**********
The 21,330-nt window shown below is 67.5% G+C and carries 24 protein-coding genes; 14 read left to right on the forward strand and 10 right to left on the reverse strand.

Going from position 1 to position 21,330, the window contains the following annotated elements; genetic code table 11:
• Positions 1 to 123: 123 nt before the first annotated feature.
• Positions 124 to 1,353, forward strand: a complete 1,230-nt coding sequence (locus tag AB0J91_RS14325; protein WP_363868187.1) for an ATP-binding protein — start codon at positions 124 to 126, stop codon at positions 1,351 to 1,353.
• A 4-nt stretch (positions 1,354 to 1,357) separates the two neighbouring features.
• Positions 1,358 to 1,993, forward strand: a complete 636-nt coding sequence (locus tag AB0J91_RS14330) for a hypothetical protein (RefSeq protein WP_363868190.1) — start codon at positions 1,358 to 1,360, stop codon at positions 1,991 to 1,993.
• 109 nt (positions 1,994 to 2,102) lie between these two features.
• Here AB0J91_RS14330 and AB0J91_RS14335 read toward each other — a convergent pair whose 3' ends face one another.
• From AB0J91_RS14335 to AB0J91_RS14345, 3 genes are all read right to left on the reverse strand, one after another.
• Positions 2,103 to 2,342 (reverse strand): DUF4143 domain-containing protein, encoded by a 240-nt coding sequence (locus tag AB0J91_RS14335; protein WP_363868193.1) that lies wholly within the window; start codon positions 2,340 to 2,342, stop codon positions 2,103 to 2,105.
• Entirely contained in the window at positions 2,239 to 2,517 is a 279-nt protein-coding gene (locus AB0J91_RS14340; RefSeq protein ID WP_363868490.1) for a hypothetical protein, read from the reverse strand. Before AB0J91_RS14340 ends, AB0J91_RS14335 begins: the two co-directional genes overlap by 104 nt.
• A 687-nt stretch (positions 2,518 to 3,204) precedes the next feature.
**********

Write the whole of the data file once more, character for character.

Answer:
The 21,330-nt window shown below is 67.5% G+C and carries 24 protein-coding genes; 14 read left to right on the forward strand and 10 right to left on the reverse strand.

Going from position 1 to position 21,330, the window contains the following annotated elements; genetic code table 11:
• Positions 1 to 123: 123 nt before the first annotated feature.
• Positions 124 to 1,353, forward strand: a complete 1,230-nt coding sequence (locus tag AB0J91_RS14325; protein WP_363868187.1) for an ATP-binding protein — start codon at positions 124 to 126, stop codon at positions 1,351 to 1,353.
• A 4-nt stretch (positions 1,354 to 1,357) separates the two neighbouring features.
• Positions 1,358 to 1,993, forward strand: a complete 636-nt coding sequence (locus tag AB0J91_RS14330) for a hypothetical protein (RefSeq protein WP_363868190.1) — start codon at positions 1,358 to 1,360, stop codon at positions 1,991 to 1,993.
• 109 nt (positions 1,994 to 2,102) lie between these two features.
• Here AB0J91_RS14330 and AB0J91_RS14335 read toward each other — a convergent pair whose 3' ends face one another.
• From AB0J91_RS14335 to AB0J91_RS14345, 3 genes are all read right to left on the reverse strand, one after another.
• Positions 2,103 to 2,342 (reverse strand): DUF4143 domain-containing protein, encoded by a 240-nt coding sequence (locus tag AB0J91_RS14335; protein WP_363868193.1) that lies wholly within the window; start codon positions 2,340 to 2,342, stop codon positions 2,103 to 2,105.
• Entirely contained in the window at positions 2,239 to 2,517 is a 279-nt protein-coding gene (locus AB0J91_RS14340; RefSeq protein ID WP_363868490.1) for a hypothetical protein, read from the reverse strand. Before AB0J91_RS14340 ends, AB0J91_RS14335 begins: the two co-directional genes overlap by 104 nt.
• A 687-nt stretch (positions 2,518 to 3,204) precedes the next feature.